We all know that frogs like to eat insects. The iconic image of a frog quickly grabbing on to some passing flying insect with its long tongue is probably seared into all of our brains. How do those tongues seem to make insects stick to them like glue? What you might not have known is that frog spit actually has some amazing properties that help it catch it’s food.
It all comes down to frog spit. This fluid doesn’t act like your normal fluids, but rather takes on different properties at different times. A frog’s spit can actually change from normal thin fluid to a glue-like substance in an instant. This is the real secret behind their amazing ability to catch insects straight out of the air. The two different fluids each have their own purpose when it comes to catching bugs. When the frog catches an insect with its tongue the saliva is still thin, and the contact area actually becomes bigger as the bug hits the tongue. That thin liquid then oozes around the insect, trapping it on the frog’s tongue. As the tongue retracts the saliva get thicker and becomes a glue-like substance, conveniently trapping the bug that is now covered in it. That’s some pretty amazing spit if you ask me!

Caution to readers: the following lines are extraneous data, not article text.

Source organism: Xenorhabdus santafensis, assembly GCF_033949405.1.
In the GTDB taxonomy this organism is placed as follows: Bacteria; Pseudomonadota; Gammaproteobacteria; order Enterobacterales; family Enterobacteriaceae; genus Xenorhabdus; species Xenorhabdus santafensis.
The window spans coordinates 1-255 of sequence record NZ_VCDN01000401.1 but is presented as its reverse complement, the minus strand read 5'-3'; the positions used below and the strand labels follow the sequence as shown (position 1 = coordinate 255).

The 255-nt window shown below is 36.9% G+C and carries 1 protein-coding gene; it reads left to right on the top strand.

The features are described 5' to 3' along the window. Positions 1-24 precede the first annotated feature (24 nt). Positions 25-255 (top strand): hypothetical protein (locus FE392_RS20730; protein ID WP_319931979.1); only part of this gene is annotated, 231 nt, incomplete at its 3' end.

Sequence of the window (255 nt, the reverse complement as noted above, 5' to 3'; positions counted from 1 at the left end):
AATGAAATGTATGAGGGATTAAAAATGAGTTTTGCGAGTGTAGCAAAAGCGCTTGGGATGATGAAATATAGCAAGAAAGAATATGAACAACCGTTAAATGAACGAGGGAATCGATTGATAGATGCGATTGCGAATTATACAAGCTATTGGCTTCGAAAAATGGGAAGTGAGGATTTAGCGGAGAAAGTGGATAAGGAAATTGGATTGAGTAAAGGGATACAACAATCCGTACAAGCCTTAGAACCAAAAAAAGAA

Have you ever seen a frog eat an insect that seemed much too large for it to catch with its tongue? How did you think frogs were able to catch insects with their tongue so easily?